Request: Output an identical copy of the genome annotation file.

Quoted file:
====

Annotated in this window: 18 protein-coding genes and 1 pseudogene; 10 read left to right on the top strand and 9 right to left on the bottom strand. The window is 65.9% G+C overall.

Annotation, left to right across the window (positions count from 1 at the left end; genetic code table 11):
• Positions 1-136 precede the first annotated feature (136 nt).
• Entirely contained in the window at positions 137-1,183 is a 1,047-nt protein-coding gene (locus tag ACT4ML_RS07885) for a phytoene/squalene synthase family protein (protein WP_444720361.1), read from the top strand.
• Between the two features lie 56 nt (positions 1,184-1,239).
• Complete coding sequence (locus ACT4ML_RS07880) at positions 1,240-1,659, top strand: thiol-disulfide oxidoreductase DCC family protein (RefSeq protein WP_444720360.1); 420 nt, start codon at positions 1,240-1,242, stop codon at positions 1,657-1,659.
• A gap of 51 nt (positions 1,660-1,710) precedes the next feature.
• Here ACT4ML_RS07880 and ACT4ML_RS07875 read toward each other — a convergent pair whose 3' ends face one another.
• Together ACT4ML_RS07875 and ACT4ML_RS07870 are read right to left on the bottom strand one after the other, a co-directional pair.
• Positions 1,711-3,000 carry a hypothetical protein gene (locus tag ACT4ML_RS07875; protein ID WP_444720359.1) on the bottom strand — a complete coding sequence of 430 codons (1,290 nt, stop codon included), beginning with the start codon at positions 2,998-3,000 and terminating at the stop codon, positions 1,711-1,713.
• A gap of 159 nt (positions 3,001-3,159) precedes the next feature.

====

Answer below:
Annotated in this window: 18 protein-coding genes and 1 pseudogene; 10 read left to right on the top strand and 9 right to left on the bottom strand. The window is 65.9% G+C overall.

Annotation, left to right across the window (positions count from 1 at the left end; genetic code table 11):
• Positions 1-136 precede the first annotated feature (136 nt).
• Entirely contained in the window at positions 137-1,183 is a 1,047-nt protein-coding gene (locus tag ACT4ML_RS07885) for a phytoene/squalene synthase family protein (protein WP_444720361.1), read from the top strand.
• Between the two features lie 56 nt (positions 1,184-1,239).
• Complete coding sequence (locus ACT4ML_RS07880) at positions 1,240-1,659, top strand: thiol-disulfide oxidoreductase DCC family protein (RefSeq protein WP_444720360.1); 420 nt, start codon at positions 1,240-1,242, stop codon at positions 1,657-1,659.
• A gap of 51 nt (positions 1,660-1,710) precedes the next feature.
• Here ACT4ML_RS07880 and ACT4ML_RS07875 read toward each other — a convergent pair whose 3' ends face one another.
• Together ACT4ML_RS07875 and ACT4ML_RS07870 are read right to left on the bottom strand one after the other, a co-directional pair.
• Positions 1,711-3,000 carry a hypothetical protein gene (locus tag ACT4ML_RS07875; protein ID WP_444720359.1) on the bottom strand — a complete coding sequence of 430 codons (1,290 nt, stop codon included), beginning with the start codon at positions 2,998-3,000 and terminating at the stop codon, positions 1,711-1,713.
• A gap of 159 nt (positions 3,001-3,159) precedes the next feature.